‘The suicide of an adult male could reduce his survivors to pauperism’ (https://www.bbc.co.uk/news/magazine-14374296)
In allowing an element of doubt, the coroner was allowing the Birch estates to be inherited rather than being confiscated. His effects of £65,330 remained in the family and Julia inherited Rickmansworth Park.
She remained in residence until her death although, as before, ‘residence’ did not always mean she was physically there! It is a moot point whether she was there in 1911 when a murder took place in the Park. Rosa Gurney, a widow, was walking there with a man friend. Quite what happened is known only to the two of them – there being no witnesses– but she was stabbed a number of times and subsequently died. The Police next day arrested the man who (natch!) declared himself to be innocent. He claimed that, whilst walking, they had met two other men, Rosa had started talking to them and he got fed up waiting for her and left. Smacks rather like ‘a big boy done it and run away’ and clearly the Police thought so too. The bloodstains found on his clothing were the clinching factor and he was arrested.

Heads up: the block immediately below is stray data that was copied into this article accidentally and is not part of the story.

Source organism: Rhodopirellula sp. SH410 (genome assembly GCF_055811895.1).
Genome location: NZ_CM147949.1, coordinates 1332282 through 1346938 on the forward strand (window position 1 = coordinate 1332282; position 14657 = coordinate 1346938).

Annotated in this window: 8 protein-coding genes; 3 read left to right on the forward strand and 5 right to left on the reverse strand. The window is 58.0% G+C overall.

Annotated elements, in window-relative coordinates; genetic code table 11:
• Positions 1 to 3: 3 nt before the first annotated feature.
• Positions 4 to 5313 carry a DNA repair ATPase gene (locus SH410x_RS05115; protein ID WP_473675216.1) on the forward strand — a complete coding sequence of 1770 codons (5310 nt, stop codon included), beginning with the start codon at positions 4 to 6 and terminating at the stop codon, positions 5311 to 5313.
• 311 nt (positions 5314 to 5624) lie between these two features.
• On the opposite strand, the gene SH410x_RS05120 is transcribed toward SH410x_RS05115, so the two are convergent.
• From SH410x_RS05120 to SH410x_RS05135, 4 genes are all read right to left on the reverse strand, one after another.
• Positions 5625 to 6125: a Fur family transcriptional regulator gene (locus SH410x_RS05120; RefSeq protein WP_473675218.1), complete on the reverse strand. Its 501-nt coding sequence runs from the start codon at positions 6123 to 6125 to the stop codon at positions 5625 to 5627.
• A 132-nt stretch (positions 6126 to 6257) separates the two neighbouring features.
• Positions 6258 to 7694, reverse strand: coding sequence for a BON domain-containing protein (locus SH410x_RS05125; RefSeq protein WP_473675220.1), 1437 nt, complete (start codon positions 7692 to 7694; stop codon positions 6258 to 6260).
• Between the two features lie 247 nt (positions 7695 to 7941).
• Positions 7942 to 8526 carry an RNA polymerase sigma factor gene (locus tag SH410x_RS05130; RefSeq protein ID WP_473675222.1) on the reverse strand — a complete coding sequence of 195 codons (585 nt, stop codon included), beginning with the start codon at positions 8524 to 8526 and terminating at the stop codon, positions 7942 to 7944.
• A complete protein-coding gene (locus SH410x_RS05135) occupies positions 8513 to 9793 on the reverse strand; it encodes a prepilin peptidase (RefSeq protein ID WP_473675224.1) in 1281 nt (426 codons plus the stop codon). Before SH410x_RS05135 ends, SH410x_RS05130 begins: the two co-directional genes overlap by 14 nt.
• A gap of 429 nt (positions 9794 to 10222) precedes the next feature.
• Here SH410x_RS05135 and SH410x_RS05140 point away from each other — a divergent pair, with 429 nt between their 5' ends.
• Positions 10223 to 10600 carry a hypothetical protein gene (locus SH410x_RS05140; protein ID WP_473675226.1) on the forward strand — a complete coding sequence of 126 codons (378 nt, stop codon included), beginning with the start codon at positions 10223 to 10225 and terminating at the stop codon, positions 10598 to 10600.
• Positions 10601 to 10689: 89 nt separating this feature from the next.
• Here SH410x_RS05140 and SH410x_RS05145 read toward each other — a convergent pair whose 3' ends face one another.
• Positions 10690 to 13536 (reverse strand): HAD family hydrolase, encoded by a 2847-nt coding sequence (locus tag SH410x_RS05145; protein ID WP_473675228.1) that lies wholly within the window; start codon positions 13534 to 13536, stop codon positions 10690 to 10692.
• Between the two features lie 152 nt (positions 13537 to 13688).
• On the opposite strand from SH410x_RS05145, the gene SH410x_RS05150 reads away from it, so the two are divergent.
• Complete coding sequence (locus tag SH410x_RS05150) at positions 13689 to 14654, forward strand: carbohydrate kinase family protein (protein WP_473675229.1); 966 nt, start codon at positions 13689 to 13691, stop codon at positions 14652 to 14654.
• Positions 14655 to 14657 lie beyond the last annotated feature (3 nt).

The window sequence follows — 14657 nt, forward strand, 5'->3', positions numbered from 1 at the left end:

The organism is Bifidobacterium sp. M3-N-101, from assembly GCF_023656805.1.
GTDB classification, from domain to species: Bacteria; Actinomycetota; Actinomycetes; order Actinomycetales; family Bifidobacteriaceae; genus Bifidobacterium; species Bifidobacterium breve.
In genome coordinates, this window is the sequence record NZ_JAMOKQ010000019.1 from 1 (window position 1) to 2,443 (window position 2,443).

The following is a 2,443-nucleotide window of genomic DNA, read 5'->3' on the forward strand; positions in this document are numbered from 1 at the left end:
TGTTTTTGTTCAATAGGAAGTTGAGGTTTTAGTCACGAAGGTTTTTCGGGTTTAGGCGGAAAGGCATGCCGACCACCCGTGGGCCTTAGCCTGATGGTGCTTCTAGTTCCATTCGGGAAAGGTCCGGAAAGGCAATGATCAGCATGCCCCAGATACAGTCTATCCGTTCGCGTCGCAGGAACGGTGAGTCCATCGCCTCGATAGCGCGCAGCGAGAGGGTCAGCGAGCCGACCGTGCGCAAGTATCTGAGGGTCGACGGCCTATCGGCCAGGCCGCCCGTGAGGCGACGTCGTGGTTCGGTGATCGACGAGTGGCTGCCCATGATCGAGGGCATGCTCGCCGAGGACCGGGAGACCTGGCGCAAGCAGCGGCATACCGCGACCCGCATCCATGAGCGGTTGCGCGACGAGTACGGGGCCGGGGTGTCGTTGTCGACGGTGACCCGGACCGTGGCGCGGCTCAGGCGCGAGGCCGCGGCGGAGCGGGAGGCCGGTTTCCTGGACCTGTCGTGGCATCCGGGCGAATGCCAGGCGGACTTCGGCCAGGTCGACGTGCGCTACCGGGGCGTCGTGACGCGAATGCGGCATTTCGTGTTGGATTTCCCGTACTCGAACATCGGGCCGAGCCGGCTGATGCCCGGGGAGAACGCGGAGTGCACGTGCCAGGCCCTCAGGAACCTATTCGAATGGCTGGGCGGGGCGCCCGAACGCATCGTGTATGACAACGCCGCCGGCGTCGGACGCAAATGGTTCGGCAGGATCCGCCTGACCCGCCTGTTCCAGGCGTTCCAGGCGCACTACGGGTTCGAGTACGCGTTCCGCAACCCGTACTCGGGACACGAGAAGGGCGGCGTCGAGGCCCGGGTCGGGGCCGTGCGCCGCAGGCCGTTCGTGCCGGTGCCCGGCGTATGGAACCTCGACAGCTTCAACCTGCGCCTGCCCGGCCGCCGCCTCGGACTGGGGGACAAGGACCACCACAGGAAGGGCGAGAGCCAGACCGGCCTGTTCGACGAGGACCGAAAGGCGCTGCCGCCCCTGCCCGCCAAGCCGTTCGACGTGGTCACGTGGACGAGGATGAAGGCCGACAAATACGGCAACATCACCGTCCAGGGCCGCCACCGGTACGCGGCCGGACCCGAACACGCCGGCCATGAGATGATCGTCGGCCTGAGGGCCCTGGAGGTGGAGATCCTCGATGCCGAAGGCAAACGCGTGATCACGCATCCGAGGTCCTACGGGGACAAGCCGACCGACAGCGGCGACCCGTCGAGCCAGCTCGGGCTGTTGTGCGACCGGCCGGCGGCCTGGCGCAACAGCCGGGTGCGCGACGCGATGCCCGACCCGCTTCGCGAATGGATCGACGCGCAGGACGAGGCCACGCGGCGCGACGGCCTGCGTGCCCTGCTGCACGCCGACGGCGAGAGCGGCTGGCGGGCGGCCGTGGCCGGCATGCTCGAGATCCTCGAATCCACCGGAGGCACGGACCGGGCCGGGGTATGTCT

Julia Arden died in 1917 and the estate came to the widow of her eldest son who had subsequently married (1905) Walter Bulkeley Barrington (1848-1933), 9th Viscount Barrington. On her first husband’s death, Charlotte had been left with five children to provide for, the oldest of whom was only 14. “Her second marriage, to Lord Barrington, was a boon to her sons, no less than to herself.” http://archive.spectator.co.uk/article/28th-february-1936/